The priority zone search for missing Malaysia Airlines flight MH370 could finish in May, more than a year after the plane vanished with 239 passengers on board, according to investigators.
The Joint Agency Coordination Centre (JACC) said on Sunday they expected to finish scouring the area next year, if there were no delays with vessels or weather.
JACC said the decision about the future of the search would be made in collaboration between Australia, Malaysia and China.
About 200,000 square kilometres of the search area has been surveyed so far.
Last week, families of the passengers and crew on board the March 8 flight from Kuala Lumpur to Beijing provided DNA samples to assist in identifying loved ones once the plane was found.
Investigators have released computer-animated video and sonar images of the Indian Ocean seabed where the search has been focused.
The latest JACC update said survey vessel Fugro Equator was continuing to map the ocean floor and would return to Fremantle when it completes its current phase this month.
Search ships GO Phoenix and Fugro Discovery, which are carrying sonar equipment scanning the ocean floor, recommenced search operations last week.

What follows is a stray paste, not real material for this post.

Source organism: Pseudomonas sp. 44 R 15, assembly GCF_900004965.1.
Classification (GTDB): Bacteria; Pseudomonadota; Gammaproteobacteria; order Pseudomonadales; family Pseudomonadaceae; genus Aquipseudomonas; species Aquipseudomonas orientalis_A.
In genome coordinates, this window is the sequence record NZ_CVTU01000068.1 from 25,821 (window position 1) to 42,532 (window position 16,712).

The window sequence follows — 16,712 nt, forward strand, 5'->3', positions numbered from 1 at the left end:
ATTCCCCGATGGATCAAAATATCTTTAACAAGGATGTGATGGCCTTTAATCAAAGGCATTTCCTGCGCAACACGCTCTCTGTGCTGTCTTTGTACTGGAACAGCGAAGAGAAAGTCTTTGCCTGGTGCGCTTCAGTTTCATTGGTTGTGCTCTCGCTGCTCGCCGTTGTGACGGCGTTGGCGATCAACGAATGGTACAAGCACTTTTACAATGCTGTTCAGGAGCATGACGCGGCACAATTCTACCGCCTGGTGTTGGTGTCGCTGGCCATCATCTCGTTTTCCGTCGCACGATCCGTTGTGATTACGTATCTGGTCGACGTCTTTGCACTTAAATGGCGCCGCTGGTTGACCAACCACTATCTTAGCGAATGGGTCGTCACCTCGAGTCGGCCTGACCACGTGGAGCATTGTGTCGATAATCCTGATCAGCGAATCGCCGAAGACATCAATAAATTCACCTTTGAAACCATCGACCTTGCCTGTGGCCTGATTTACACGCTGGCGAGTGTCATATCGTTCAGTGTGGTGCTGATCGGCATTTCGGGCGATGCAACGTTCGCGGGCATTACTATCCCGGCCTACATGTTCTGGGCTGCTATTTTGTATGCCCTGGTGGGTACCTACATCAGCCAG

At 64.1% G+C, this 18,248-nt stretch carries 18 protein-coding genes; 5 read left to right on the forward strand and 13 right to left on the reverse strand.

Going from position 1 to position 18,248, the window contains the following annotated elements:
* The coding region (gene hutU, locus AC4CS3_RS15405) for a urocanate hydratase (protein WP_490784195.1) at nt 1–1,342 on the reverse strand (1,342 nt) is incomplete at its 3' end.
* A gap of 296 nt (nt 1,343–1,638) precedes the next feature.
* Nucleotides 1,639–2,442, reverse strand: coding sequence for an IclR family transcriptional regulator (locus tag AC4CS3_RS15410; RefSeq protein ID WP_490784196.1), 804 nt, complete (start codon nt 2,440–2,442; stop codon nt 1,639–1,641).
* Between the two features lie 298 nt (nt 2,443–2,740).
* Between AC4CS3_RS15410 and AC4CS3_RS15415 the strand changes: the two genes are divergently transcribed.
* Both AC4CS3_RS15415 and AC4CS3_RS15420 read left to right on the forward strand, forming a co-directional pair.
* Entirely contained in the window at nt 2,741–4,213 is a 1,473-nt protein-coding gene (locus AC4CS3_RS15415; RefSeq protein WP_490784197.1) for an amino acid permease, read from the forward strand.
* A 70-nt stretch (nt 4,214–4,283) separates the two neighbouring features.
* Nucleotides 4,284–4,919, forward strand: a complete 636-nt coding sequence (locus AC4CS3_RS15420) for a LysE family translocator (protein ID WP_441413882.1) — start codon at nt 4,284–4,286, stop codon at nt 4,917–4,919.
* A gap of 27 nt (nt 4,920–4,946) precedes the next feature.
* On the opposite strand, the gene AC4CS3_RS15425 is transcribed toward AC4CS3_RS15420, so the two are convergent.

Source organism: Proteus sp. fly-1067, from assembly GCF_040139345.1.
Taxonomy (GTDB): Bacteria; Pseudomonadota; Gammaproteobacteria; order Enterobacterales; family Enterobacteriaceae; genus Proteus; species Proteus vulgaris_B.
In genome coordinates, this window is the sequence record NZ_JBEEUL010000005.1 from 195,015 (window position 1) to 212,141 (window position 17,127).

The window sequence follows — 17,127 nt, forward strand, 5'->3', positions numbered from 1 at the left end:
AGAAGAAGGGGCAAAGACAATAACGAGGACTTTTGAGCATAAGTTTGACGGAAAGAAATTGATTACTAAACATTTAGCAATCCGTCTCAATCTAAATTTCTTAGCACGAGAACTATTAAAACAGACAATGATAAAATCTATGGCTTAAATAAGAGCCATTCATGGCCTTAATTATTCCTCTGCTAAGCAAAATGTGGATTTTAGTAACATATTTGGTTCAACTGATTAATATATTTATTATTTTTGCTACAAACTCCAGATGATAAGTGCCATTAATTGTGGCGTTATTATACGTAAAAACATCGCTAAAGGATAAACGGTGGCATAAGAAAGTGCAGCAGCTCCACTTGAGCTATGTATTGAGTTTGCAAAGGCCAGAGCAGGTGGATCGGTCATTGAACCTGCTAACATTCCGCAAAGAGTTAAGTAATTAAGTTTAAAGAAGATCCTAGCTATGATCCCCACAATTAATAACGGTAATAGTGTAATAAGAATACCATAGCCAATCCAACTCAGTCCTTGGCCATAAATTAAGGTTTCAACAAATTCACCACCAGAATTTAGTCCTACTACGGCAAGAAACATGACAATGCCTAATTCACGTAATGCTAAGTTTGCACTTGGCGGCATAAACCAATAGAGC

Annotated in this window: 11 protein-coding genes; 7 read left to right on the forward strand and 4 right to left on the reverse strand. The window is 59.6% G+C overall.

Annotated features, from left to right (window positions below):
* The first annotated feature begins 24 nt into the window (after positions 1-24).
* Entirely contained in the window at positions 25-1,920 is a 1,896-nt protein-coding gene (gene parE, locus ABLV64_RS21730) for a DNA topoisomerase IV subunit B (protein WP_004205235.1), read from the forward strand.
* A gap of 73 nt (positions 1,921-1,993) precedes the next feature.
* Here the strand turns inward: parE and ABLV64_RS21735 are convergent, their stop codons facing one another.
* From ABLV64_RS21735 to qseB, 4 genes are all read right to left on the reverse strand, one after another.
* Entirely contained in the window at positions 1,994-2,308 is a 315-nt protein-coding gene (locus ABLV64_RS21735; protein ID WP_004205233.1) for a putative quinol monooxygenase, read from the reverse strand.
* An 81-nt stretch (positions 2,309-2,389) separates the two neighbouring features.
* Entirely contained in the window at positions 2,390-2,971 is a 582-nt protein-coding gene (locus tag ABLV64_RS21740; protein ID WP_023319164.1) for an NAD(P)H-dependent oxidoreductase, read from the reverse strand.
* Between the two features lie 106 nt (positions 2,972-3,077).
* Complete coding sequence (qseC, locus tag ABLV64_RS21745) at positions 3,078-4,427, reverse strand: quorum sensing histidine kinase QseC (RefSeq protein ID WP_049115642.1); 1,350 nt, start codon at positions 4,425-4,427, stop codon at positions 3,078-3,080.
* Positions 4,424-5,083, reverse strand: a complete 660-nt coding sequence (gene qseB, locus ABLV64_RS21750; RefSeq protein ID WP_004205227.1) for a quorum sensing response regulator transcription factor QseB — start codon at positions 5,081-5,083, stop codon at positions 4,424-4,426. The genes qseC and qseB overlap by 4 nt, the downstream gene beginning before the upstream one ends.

The news is yet another blow to families of passengers and crew on the flight who have been waiting for news of their missing loved ones since march.
Danica Weeks, whose husband Paul was on the missing flight, wrote an article for the Sunday Times detailing her grief.
“But now, March 7 is permanently engraved in my mind and often on rewind,” she wrote.
“Not only as the day we kissed Paul goodbye at Perth Airport, but because mentally, for me, it is still March 7.”
Ms Weeks said not knowing what happened to her husband continued to haunt her.
“Every waking minute, your mind runs scenarios of what might have happened,” she said.
“You are searching the news constantly for any small piece of information that may give you a clue to their whereabouts, and your heart pounds every time the phone rings. Is this it? Have they found something?”
– with AAP